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ble that this account of the effects of the famine is highly exaggerated. If the people were reduced to the necessity of using human flesh for food, it is not likely that they would have increased the disgust which they must naturally have felt for such diet by using the skulls of their deceased countrymen for boilers."
(But Mr. Stuart seems here to forget that people driven into the desolate fens and woods to save their lives from the ravages of war could not well carry about with them pots or saucepans or other kitchen utensils on such pil
grimages.) F. Mory
p. 301. A.D. 1602. “ Ravaged by his [i.e. Lord Mountson's ac joy's) troops, the country was totally inadequate to supcount of the port its wretched inhabitants. Multitudes of the Irish, 1602.
hunted from hill to hill, perished by famine, and lay horrid spectacles, unburied in the fields and in the open highways. The following quotation from Fynes Moryson, who was himself an actor in this tremendous scene of misery and blood, will convey to the imagination of our readers a lively and affecting image of the almost unexampled calamity with which this unhappy country was then afflicted.
Now,' says that writer, because I have often made mention of our destroying the rebels' corn and using all means to famish them, let me by two or three examples shew the miserable estate to which
the rebels were thereby brought. Case of chil- •Sir Arthur Chichester, Sir Richard Moryson dren feed- (his brother) and the other commanders of the forces ing on their mother's re
sent against Brian Mac Art aforesaid, in their remains.
turn homeward, saw a most horrible spectacle of three children (the eldest not above ten years old,) all eating and gnawing with their teeth the entrails of their dead mother ; on whose flesh they had fed twenty days past, and having eaten all
used also as human food
from the feet upward, to the bare bones, roasting it
eating of her entrails,' &c. “ And again, after narrating that the peasants were Another driven to eat horseflesh, kites, &c. he adds, Cap- case of cani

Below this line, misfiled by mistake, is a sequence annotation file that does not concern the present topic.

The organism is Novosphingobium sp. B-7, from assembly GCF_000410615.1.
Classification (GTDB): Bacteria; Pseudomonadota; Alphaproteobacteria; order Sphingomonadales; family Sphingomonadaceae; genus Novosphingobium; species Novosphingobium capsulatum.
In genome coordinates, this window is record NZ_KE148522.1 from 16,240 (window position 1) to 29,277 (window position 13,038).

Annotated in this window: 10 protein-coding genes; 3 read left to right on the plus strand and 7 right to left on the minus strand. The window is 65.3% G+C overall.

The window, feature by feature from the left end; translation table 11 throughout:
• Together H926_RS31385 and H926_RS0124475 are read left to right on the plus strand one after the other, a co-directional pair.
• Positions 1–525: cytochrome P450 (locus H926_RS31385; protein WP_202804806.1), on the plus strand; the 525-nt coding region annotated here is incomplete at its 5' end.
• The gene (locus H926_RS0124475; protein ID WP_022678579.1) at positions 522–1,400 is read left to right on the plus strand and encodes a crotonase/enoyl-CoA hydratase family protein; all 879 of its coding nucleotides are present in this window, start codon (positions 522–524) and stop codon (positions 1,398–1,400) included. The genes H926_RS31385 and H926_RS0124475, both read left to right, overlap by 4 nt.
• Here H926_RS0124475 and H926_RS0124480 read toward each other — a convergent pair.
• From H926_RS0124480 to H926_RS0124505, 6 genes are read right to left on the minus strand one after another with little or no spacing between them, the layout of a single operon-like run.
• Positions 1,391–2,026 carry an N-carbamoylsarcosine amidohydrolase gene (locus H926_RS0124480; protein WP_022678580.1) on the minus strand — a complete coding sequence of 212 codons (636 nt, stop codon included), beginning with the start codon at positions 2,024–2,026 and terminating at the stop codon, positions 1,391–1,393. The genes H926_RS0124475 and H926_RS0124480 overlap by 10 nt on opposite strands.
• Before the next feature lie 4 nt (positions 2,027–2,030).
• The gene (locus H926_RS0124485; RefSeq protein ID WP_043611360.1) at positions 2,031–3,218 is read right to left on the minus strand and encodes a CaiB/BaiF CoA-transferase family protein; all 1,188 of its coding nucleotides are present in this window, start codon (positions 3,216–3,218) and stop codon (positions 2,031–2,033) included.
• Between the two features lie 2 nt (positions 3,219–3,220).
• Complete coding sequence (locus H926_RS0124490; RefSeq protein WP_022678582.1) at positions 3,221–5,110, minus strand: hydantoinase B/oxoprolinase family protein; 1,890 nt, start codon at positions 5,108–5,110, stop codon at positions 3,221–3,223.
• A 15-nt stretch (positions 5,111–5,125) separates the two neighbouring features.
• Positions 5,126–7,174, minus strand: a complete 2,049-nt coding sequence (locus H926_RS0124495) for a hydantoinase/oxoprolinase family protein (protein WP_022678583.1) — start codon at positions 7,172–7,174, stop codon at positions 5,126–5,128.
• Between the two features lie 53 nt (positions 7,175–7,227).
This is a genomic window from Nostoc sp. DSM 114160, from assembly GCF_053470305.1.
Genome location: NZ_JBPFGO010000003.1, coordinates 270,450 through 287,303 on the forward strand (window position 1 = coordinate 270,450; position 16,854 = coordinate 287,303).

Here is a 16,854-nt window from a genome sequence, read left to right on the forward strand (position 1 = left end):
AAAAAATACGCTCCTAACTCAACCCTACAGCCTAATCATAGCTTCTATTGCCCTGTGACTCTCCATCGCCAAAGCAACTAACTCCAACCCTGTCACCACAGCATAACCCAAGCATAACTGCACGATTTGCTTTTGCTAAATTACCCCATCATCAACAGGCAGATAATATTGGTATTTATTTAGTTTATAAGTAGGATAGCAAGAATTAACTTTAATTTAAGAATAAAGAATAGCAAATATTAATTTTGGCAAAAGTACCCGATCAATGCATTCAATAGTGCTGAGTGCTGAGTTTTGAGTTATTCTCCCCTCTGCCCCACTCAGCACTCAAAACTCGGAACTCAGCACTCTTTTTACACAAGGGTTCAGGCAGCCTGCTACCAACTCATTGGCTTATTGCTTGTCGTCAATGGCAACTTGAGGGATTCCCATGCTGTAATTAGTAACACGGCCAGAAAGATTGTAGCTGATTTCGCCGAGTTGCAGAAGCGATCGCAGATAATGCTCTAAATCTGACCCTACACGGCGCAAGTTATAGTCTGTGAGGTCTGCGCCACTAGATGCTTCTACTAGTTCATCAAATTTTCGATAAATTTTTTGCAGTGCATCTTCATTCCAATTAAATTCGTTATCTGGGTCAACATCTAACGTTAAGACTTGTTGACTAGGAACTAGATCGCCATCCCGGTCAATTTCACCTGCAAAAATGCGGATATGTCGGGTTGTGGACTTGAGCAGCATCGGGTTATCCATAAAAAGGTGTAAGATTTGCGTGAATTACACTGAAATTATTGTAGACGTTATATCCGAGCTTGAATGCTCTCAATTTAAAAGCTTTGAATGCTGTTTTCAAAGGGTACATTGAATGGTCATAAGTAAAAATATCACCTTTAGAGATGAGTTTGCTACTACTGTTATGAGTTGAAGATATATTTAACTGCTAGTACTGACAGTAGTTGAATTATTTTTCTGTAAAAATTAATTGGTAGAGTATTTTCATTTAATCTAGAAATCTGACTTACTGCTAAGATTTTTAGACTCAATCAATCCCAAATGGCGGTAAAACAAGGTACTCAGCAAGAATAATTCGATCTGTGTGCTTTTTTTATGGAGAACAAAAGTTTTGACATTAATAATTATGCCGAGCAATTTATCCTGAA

tain Trevor and many honest gentlemen lying this crisis. in the Newry, can witness that some old women of those parts used to make a fire in the fields, and divers little children, driving out the cattle in the cold mornings, and coming thither to warm them,
were by them surprised, killed and eaten.' The children's skulls and bones, he adds, were found, and some women were convicted and executed for the crime.f • Again he states (p. 289) that it was a common Horseflesh practice to thrust long needles into the horses of our English troops, and they dying thereupon, to be
by the staryready to tear out one another's throats for a share ing people. of them; and no spectacle was more frequent in the ditches of towns and especially in wasted countries than to see multitudes of these poor people dead with their mouths all coloured green by eating nettles, docks, and all things they could rend up above ground. Again Moryson states that from O'Kane's coun- Desolation try northward of Tyrone, we have left none to of the coungive us opposition, nor of late have seen, any but tryin dead carcases, merely starved for want of meat.' I
Derry, Ty“ And again he says that O'Hagan protested unto rone, &c.
us that between Tullaghoge and Toome, there
• Fynes Moryson, vol. 2, pp. 282, 283.
* ib. p. 172.
than the O'Neils which makes me commiserate them,
and hope better of them hereafter. Spenser's Moryson cannot” (says Mr. Stuart) “ be suspected parallelace of exaggeration in the portraiture of human misery which count of the effects of he has thus depicted in such lively colours. Spenser, the Des the English poet, &c, . . . writes thus . . . 'Ere one mond war. year and half.
-(then follows the passage already given in the body of this work, p. 802 sup., and ending with “ void of man and beast.")